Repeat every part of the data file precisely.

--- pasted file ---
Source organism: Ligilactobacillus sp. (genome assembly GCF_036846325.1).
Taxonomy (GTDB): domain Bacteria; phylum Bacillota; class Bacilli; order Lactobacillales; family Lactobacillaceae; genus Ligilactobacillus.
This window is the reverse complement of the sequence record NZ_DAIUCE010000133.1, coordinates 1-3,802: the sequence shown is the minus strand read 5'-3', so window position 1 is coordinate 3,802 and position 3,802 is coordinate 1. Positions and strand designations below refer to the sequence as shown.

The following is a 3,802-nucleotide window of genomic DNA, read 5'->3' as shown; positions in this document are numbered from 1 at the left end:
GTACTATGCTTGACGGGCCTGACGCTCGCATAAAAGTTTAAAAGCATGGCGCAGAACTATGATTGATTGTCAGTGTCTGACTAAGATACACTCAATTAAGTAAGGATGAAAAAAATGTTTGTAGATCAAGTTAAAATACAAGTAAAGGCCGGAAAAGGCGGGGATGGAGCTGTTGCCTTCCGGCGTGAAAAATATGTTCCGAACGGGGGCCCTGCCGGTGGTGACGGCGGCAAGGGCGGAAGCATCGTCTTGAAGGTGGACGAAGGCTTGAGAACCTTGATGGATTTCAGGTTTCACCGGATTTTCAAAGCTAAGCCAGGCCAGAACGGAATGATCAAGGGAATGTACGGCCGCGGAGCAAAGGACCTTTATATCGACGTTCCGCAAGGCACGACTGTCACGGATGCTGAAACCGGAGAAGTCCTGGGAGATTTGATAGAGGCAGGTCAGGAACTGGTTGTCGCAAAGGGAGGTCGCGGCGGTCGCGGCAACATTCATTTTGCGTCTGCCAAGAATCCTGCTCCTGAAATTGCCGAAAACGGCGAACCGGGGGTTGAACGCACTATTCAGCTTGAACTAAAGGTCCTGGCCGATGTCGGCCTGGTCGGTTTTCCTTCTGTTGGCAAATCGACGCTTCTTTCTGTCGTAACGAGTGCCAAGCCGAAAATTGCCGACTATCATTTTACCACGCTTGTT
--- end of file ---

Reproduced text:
Source organism: Ligilactobacillus sp. (genome assembly GCF_036846325.1).
Taxonomy (GTDB): domain Bacteria; phylum Bacillota; class Bacilli; order Lactobacillales; family Lactobacillaceae; genus Ligilactobacillus.
This window is the reverse complement of the sequence record NZ_DAIUCE010000133.1, coordinates 1-3,802: the sequence shown is the minus strand read 5'-3', so window position 1 is coordinate 3,802 and position 3,802 is coordinate 1. Positions and strand designations below refer to the sequence as shown.

The following is a 3,802-nucleotide window of genomic DNA, read 5'->3' as shown; positions in this document are numbered from 1 at the left end:
GTACTATGCTTGACGGGCCTGACGCTCGCATAAAAGTTTAAAAGCATGGCGCAGAACTATGATTGATTGTCAGTGTCTGACTAAGATACACTCAATTAAGTAAGGATGAAAAAAATGTTTGTAGATCAAGTTAAAATACAAGTAAAGGCCGGAAAAGGCGGGGATGGAGCTGTTGCCTTCCGGCGTGAAAAATATGTTCCGAACGGGGGCCCTGCCGGTGGTGACGGCGGCAAGGGCGGAAGCATCGTCTTGAAGGTGGACGAAGGCTTGAGAACCTTGATGGATTTCAGGTTTCACCGGATTTTCAAAGCTAAGCCAGGCCAGAACGGAATGATCAAGGGAATGTACGGCCGCGGAGCAAAGGACCTTTATATCGACGTTCCGCAAGGCACGACTGTCACGGATGCTGAAACCGGAGAAGTCCTGGGAGATTTGATAGAGGCAGGTCAGGAACTGGTTGTCGCAAAGGGAGGTCGCGGCGGTCGCGGCAACATTCATTTTGCGTCTGCCAAGAATCCTGCTCCTGAAATTGCCGAAAACGGCGAACCGGGGGTTGAACGCACTATTCAGCTTGAACTAAAGGTCCTGGCCGATGTCGGCCTGGTCGGTTTTCCTTCTGTTGGCAAATCGACGCTTCTTTCTGTCGTAACGAGTGCCAAGCCGAAAATTGCCGACTATCATTTTACCACGCTTGTT